• Of these, 4–8 percent have hypoplastic left heart syndrome.
  • From 1994 to 2004 death rates for congenital cardiovascular defects declined 31.6 percent, while the actual number of deaths declined 25.4 percent.
  • About 650,000 to 1,300,000 people in the United States with cardiovascular defects are alive today.
What are your options if you have HLHS? After our diagnosis, the Pediatric Cardiologist gave us four options:
  1. Terminate the pregnancy. (This is not an option we considered)
  2. Carry to term and do nothing after he is born - He would pass away in as little as a day to a week after birth because his heart would be unable to get oxygenated blood to the rest of his body. (Another option we did not consider)
  3. Operate - Our son would have an operation within 24-72 hours after birth called the Norwood Procedure. This is the first in a series of operations (usually 3). The second operation is done around 6-8 months, and the third when he is two-three years old. The ultimate goal of these procedures is to have his body pump blood straight to his lungs, then transfer oxygenated blood to the right side of his heart and allow the right side to pump blood to the body. The right side of the heart will be doing double duty and therefore he will have physical limitations for the rest of his life, as well as a high probability of a shortened life span. He will never have a normal heart. This is a fairly new procedure and they only have patients about 15 years out from the surgery to study. If things do not go well with the operations at any point, there is still the possibility of having a heart transplant (which is the next option).
  4. Heart Transplant - They do not perform heart transplants at Dorenbechers and we would have to move either to Seattle or Southern California before he is born. He would not get on the waiting list until he is born, and there is no way of knowing how long he will wait. If/when he gets a heart, there is a risk for the rest of his life of his body rejecting the new heart. He would be on medication that lowers his immune system to reduce the risk of rejection. We are still waiting to get more detailed information about infant heart transplants (survival statistics etc.), but since Doernbechers does not perform transplants, we have to go through longer channels to learn things. We will keep you updated when we learn more information. During my personal research online, I came across some washington transplant statistics as well as a more long term graph of survival patients at the Mayo Clinic in Minnesota.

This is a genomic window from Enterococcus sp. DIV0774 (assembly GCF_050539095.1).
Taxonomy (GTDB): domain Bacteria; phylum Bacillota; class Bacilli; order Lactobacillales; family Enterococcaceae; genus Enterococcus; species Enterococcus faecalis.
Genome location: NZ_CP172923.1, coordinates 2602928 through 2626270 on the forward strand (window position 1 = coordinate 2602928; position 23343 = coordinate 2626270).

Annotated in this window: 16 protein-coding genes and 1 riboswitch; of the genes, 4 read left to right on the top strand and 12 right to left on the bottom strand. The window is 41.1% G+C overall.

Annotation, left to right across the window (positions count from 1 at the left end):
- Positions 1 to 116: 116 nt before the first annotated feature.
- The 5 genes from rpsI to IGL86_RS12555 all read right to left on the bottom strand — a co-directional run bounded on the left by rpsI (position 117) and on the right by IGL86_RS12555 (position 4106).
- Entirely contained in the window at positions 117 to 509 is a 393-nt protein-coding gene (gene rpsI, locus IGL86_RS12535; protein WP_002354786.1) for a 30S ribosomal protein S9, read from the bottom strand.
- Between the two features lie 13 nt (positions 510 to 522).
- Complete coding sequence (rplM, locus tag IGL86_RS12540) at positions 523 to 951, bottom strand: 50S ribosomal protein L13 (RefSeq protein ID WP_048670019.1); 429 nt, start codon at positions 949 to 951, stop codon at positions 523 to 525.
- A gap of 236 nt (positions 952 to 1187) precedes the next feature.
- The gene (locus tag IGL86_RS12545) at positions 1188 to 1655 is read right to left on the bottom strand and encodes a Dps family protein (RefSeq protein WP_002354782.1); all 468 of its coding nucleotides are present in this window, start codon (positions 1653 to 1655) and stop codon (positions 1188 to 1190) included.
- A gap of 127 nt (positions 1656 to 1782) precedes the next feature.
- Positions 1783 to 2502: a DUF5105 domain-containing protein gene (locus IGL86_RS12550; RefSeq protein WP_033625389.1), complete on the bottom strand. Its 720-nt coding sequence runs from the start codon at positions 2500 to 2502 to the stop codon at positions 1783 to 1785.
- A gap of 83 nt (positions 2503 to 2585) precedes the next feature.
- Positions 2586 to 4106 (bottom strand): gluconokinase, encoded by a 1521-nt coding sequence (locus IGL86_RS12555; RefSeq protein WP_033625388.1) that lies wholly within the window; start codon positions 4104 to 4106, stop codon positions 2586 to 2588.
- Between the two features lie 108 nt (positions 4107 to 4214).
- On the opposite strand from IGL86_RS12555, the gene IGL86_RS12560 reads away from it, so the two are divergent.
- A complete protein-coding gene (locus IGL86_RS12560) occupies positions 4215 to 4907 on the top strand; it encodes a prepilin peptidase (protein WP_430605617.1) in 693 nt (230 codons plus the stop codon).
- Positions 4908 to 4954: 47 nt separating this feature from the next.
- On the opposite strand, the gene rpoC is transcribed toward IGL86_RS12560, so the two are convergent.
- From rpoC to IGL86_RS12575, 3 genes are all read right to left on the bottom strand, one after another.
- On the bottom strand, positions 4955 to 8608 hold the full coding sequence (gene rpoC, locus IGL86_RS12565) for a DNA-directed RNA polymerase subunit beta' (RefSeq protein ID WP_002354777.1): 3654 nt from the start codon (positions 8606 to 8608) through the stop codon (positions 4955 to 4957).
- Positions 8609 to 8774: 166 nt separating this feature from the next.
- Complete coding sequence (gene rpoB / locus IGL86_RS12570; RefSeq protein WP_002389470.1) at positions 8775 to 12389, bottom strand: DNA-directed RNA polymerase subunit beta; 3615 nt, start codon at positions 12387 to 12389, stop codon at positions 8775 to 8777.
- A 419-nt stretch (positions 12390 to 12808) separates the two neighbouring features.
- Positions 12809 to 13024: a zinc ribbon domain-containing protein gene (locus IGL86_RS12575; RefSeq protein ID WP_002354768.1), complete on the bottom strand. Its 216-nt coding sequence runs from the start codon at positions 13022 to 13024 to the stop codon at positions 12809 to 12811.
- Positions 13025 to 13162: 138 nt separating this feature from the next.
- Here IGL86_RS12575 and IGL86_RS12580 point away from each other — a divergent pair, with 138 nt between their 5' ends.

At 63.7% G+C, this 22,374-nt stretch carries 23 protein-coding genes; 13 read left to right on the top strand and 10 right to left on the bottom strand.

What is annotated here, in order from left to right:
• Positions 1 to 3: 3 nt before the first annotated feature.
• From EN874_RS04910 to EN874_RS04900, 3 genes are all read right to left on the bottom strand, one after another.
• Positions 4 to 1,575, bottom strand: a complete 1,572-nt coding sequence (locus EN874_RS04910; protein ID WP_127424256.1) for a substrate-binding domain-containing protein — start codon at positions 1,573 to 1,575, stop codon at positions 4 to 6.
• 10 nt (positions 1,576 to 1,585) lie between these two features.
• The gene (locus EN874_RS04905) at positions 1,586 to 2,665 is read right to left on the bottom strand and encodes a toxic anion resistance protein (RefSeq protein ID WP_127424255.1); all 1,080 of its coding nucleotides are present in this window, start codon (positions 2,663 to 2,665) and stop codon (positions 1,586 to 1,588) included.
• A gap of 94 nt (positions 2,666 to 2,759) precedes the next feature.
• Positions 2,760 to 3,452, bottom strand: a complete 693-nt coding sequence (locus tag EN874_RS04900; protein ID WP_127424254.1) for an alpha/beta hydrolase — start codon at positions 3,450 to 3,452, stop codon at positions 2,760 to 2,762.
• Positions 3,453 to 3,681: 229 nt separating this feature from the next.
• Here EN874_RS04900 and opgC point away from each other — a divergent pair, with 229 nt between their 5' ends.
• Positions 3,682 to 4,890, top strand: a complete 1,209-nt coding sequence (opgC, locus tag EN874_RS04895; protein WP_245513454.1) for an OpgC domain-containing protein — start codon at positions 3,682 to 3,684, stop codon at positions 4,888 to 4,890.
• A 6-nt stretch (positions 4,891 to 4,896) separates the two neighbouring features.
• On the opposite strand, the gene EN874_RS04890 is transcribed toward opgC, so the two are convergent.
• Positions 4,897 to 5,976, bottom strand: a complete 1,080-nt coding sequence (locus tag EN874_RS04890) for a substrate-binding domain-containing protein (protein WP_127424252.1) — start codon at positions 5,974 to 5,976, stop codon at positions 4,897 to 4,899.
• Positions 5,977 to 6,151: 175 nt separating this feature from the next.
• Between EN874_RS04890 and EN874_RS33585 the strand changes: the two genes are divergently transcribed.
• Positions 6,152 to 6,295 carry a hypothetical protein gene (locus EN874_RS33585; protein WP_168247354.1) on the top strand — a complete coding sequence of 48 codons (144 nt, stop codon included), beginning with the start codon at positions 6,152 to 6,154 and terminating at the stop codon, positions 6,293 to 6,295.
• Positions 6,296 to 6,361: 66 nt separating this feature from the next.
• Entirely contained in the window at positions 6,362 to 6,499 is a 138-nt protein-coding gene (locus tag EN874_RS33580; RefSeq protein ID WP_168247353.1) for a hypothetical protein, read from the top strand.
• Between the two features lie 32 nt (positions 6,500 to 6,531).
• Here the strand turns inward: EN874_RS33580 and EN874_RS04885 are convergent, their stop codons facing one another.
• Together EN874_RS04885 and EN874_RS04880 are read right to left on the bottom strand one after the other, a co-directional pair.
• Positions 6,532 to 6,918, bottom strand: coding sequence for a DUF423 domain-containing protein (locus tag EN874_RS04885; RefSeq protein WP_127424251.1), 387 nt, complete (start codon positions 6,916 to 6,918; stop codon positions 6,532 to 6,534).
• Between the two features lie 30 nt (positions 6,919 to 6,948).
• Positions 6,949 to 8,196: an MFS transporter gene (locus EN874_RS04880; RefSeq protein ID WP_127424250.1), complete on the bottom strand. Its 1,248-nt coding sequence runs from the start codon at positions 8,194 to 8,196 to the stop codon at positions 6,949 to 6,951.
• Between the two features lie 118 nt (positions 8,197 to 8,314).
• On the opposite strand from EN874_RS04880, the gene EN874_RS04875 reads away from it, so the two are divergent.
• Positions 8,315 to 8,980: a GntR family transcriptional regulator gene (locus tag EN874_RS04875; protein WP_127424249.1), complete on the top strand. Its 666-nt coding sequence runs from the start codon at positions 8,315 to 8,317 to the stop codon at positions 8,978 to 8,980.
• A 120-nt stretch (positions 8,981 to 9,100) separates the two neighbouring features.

Right now Jeremy and I are fairly certain we will go ahead with the surgeries, but we don't want to commit to a decision until we know all the details about a heart transplant. I'm at a loss of words on how to explain the huge amount of responsibility we feel - there's so much riding on this decision.

If anyone has information on how to compare hospitals'/surgeons' outcomes for specific surgeries that information could be very helpful for us right now.

My next appointments are April 21st in Eugene and Portland on the 22nd where will have follow-up fetal echocardiogram at both. Right now I'm considered a high-risk pregnancy and will have around four appointments a month, with even more per month as we get closer to delivery. His heart is still growing so they cannot say for sure what he will need and they want to keep an eye on his condition.

I just want to express again that we are so very grateful for the thoughts, prayers, advice, concern, service, support and general outpouring of love we have felt from all of our friends and family we've told about our situation. We love you all and will update you with new information as soon as we receive any. When Jeremy and I decide on a name, I am thinking of making a blog specifically to keep people updated about his condition.